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Para...what! with A.G. from TT

Tuesday, 06 October 2020 09:29

Parabolic springs appear to be the new kid on the block but in actual fact have been used by the majority of vehicle manufacturers for many years and are still the choice for heavy trucks and personnel carriers. They are chosen for their comfort and ability to carry heavy loads.


An older style multi-leaf spring is made up with 6 to 8 leaves of reducing lengths to try to provide a reasonably comfortable ride but with the capability to handle heavy loads, the big problem is that light or heavy loads the entire 8 or so leaves are clamped firmly together and therefore are not able to flex when necessary to give a comfortable ride! The Parabolic spring leaves are quite thick in the centre where they bolt to the axle and gradually taper to the end of the leaf. This 'Parabolic' shape allows each leaf to act as a spring in its own right without necessarily touching another leaf. There are generally two main leaves and a lower one to cope with heavy loads.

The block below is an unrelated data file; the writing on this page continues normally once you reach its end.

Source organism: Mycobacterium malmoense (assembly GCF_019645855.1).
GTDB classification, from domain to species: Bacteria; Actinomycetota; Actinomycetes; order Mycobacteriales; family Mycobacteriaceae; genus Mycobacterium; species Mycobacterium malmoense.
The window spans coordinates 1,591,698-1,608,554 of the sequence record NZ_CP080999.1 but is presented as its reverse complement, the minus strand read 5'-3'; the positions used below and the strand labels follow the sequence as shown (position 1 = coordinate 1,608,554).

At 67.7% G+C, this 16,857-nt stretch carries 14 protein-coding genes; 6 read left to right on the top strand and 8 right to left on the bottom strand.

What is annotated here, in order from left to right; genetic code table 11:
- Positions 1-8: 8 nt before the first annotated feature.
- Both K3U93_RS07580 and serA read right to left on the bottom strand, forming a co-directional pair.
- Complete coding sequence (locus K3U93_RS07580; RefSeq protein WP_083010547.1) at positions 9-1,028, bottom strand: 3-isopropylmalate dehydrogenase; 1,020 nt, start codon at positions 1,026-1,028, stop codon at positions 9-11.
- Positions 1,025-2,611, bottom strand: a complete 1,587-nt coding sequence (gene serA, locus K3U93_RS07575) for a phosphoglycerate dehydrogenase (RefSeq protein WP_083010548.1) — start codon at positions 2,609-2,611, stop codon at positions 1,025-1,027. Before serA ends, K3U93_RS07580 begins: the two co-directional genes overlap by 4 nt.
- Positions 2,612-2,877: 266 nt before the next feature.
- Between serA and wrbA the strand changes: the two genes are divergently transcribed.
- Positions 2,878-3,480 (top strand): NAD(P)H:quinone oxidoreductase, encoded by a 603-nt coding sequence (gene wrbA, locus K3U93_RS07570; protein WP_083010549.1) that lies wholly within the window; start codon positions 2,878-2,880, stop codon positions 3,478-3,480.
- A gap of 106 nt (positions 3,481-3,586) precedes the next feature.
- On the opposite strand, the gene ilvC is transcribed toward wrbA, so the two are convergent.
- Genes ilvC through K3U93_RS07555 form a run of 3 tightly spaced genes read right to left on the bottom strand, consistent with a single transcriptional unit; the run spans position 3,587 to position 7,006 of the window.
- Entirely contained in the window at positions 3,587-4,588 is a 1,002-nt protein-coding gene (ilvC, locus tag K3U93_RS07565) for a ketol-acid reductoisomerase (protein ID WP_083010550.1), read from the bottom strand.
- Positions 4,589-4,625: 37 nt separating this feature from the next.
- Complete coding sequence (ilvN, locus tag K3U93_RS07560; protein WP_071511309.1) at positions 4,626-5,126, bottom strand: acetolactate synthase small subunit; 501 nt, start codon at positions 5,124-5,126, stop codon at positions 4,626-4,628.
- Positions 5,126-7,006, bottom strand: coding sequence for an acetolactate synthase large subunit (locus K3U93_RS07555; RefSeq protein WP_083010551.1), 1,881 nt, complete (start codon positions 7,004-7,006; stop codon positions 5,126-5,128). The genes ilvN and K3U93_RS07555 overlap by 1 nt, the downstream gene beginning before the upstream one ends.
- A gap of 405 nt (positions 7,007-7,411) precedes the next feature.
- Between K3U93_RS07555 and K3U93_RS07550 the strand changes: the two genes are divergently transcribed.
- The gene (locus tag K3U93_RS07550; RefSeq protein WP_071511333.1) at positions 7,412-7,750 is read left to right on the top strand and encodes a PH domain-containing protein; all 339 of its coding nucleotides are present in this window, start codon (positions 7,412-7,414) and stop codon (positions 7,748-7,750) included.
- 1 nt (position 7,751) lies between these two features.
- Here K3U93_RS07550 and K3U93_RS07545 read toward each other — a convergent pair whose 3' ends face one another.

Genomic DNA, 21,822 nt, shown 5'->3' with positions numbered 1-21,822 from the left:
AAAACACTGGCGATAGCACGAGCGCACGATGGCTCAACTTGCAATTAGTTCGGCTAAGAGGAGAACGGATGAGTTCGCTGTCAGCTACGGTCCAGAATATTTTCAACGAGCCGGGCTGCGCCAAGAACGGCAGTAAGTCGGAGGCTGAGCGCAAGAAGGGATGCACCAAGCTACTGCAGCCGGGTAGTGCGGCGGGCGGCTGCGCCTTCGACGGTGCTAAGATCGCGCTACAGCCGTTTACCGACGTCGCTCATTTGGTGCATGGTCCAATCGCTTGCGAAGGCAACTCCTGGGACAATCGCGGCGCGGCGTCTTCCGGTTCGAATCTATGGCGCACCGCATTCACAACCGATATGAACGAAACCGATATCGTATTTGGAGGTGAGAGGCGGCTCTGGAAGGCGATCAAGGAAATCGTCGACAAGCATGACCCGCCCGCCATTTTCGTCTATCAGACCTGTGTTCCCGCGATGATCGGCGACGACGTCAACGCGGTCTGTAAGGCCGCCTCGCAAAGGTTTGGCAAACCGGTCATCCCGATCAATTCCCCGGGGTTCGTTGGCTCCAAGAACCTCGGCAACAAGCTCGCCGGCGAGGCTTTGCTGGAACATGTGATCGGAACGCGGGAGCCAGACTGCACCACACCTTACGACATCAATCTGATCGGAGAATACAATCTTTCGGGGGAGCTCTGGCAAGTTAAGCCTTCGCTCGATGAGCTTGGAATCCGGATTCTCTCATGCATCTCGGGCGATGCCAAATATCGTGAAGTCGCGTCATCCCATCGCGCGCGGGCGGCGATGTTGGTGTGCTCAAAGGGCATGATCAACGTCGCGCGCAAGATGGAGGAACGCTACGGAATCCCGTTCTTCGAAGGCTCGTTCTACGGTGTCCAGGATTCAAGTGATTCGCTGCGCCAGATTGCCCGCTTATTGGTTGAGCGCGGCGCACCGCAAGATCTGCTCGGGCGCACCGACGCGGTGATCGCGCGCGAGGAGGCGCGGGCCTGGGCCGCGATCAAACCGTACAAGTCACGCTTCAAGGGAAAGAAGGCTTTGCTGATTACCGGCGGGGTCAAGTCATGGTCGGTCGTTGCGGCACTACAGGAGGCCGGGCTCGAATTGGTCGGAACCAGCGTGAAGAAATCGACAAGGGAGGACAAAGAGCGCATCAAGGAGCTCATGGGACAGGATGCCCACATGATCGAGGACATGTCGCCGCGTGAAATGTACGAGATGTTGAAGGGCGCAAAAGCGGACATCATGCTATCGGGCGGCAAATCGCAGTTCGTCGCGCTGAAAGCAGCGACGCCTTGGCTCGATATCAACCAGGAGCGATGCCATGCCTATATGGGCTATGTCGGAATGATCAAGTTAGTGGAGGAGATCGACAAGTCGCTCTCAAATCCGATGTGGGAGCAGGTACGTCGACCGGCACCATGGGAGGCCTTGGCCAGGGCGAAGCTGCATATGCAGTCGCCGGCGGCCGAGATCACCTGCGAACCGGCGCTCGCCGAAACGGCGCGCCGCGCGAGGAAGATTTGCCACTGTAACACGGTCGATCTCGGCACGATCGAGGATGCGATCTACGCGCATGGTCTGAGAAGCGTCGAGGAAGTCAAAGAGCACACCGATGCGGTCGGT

This arrangement allows the suspension to articulate, (to keep the wheels on the ground) be easier on the driver, and still retain the ability to carry a heavy load without comfort being compromised as in a conventional multi-leaf set-up.


With the advent of coil springs Parabolics were discontinued for a period of time in passenger cars. Now with modern steel combined with state-of-the-art heat treatment Terrain Tamer are able to offer a lighter, flexible, quieter and more comfortable suspension system ideally suitable for today’s multi-use four-wheel drives.


We’ve been testing these units for a long time now and they have exceeded all our expectations. (As we say, make mine Parabolics on the rocks thanks).


Allan.G.

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